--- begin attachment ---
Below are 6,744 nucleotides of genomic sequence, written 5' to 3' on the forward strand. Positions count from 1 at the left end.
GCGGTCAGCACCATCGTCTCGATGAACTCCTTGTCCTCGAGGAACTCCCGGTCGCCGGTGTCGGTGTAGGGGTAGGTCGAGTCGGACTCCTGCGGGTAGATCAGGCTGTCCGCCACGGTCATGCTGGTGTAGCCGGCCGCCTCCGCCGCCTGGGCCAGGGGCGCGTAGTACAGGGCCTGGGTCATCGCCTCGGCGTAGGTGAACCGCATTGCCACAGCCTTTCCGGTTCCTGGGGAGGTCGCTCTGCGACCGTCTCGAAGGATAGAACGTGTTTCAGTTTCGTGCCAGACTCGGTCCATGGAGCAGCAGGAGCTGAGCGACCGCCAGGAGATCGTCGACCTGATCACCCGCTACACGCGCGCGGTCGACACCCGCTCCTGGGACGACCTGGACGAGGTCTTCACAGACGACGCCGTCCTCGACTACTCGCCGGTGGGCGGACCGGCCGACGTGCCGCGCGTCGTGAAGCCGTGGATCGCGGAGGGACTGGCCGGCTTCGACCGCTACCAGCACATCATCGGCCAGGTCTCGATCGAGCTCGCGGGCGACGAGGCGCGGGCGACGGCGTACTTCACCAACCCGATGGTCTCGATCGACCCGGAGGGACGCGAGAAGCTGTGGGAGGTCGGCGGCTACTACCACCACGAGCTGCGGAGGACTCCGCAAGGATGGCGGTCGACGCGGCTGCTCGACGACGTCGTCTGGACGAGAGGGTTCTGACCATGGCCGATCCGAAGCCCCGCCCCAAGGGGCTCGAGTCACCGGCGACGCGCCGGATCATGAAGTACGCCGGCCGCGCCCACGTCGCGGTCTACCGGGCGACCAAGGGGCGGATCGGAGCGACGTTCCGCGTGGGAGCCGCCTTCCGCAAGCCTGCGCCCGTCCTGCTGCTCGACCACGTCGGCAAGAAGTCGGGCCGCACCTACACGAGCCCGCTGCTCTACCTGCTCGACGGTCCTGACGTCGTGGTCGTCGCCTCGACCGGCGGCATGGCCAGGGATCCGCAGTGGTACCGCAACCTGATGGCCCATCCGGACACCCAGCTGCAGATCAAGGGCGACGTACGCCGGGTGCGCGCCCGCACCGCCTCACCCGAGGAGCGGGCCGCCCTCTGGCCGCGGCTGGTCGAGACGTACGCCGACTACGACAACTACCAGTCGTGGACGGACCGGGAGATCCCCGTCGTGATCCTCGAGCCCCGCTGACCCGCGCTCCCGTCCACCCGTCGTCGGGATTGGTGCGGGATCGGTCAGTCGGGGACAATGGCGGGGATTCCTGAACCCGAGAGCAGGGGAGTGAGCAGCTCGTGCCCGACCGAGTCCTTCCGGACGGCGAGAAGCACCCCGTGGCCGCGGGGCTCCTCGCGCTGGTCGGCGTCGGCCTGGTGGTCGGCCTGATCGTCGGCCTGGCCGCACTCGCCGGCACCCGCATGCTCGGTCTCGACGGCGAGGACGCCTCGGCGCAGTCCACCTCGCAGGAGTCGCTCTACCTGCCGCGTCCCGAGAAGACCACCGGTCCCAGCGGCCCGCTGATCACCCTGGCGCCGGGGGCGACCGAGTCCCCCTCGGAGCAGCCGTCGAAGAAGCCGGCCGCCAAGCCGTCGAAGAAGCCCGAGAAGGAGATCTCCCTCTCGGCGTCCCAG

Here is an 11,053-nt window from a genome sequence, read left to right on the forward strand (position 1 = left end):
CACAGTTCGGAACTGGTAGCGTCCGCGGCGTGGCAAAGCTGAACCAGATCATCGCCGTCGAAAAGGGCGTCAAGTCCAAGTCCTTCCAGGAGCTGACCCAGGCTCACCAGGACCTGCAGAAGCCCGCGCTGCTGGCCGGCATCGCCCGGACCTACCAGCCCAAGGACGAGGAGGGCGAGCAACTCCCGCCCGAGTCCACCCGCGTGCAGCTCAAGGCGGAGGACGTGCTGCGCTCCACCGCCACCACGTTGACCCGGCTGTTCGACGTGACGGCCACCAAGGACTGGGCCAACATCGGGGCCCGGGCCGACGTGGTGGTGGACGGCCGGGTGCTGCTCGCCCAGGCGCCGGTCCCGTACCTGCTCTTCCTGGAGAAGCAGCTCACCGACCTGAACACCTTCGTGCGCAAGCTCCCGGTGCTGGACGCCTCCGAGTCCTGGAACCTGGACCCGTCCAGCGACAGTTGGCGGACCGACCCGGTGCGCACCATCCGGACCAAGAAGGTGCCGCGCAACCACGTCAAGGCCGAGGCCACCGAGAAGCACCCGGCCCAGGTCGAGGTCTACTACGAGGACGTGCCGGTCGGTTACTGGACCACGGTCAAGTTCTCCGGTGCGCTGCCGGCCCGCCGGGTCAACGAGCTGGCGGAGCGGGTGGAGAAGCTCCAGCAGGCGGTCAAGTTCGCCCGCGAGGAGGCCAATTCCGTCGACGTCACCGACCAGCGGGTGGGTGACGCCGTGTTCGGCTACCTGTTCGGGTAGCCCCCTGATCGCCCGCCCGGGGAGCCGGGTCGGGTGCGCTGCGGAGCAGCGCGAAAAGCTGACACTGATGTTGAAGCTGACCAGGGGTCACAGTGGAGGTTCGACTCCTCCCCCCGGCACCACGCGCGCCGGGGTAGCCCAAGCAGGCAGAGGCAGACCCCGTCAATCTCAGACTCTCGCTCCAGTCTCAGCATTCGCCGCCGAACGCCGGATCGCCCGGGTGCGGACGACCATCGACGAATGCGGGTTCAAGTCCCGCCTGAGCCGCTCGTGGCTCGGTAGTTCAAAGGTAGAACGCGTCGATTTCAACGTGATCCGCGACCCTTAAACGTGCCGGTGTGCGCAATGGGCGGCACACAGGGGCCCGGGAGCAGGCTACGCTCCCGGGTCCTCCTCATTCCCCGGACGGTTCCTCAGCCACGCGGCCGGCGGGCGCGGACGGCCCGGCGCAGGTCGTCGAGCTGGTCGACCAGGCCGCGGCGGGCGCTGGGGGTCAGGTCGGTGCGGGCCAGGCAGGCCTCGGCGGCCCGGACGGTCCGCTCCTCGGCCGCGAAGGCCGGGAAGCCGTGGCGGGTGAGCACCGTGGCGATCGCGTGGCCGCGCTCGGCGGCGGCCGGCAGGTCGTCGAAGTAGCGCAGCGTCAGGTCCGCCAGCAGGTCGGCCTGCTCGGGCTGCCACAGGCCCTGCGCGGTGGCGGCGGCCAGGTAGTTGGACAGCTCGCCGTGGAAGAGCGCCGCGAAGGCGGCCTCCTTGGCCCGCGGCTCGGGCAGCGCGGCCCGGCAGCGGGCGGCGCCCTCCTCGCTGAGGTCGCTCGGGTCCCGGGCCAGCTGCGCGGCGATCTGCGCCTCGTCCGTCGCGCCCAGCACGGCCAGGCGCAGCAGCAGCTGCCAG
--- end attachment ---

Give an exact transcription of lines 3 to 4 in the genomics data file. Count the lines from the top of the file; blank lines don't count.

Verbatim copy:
Here is an 11,053-nt window from a genome sequence, read left to right on the forward strand (position 1 = left end):
CACAGTTCGGAACTGGTAGCGTCCGCGGCGTGGCAAAGCTGAACCAGATCATCGCCGTCGAAAAGGGCGTCAAGTCCAAGTCCTTCCAGGAGCTGACCCAGGCTCACCAGGACCTGCAGAAGCCCGCGCTGCTGGCCGGCATCGCCCGGACCTACCAGCCCAAGGACGAGGAGGGCGAGCAACTCCCGCCCGAGTCCACCCGCGTGCAGCTCAAGGCGGAGGACGTGCTGCGCTCCACCGCCACCACGTTGACCCGGCTGTTCGACGTGACGGCCACCAAGGACTGGGCCAACATCGGGGCCCGGGCCGACGTGGTGGTGGACGGCCGGGTGCTGCTCGCCCAGGCGCCGGTCCCGTACCTGCTCTTCCTGGAGAAGCAGCTCACCGACCTGAACACCTTCGTGCGCAAGCTCCCGGTGCTGGACGCCTCCGAGTCCTGGAACCTGGACCCGTCCAGCGACAGTTGGCGGACCGACCCGGTGCGCACCATCCGGACCAAGAAGGTGCCGCGCAACCACGTCAAGGCCGAGGCCACCGAGAAGCACCCGGCCCAGGTCGAGGTCTACTACGAGGACGTGCCGGTCGGTTACTGGACCACGGTCAAGTTCTCCGGTGCGCTGCCGGCCCGCCGGGTCAACGAGCTGGCGGAGCGGGTGGAGAAGCTCCAGCAGGCGGTCAAGTTCGCCCGCGAGGAGGCCAATTCCGTCGACGTCACCGACCAGCGGGTGGGTGACGCCGTGTTCGGCTACCTGTTCGGGTAGCCCCCTGATCGCCCGCCCGGGGAGCCGGGTCGGGTGCGCTGCGGAGCAGCGCGAAAAGCTGACACTGATGTTGAAGCTGACCAGGGGTCACAGTGGAGGTTCGACTCCTCCCCCCGGCACCACGCGCGCCGGGGTAGCCCAAGCAGGCAGAGGCAGACCCCGTCAATCTCAGACTCTCGCTCCAGTCTCAGCATTCGCCGCCGAACGCCGGATCGCCCGGGTGCGGACGACCATCGACGAATGCGGGTTCAAGTCCCGCCTGAGCCGCTCGTGGCTCGGTAGTTCAAAGGTAGAACGCGTCGATTTCAACGTGATCCGCGACCCTTAAACGTGCCGGTGTGCGCAATGGGCGGCACACAGGGGCCCGGGAGCAGGCTACGCTCCCGGGTCCTCCTCATTCCCCGGACGGTTCCTCAGCCACGCGGCCGGCGGGCGCGGACGGCCCGGCGCAGGTCGTCGAGCTGGTCGACCAGGCCGCGGCGGGCGCTGGGGGTCAGGTCGGTGCGGGCCAGGCAGGCCTCGGCGGCCCGGACGGTCCGCTCCTCGGCCGCGAAGGCCGGGAAGCCGTGGCGGGTGAGCACCGTGGCGATCGCGTGGCCGCGCTCGGCGGCGGCCGGCAGGTCGTCGAAGTAGCGCAGCGTCAGGTCCGCCAGCAGGTCGGCCTGCTCGGGCTGCCACAGGCCCTGCGCGGTGGCGGCGGCCAGGTAGTTGGACAGCTCGCCGTGGAAGAGCGCCGCGAAGGCGGCCTCCTTGGCCCGCGGCTCGGGCAGCGCGGCCCGGCAGCGGGCGGCGCCCTCCTCGCTGAGGTCGCTCGGGTCCCGGGCCAGCTGCGCGGCGATCTGCGCCTCGTCCGTCGCGCCCAGCACGGCCAGGCGCAGCAGCAGCTGCCAG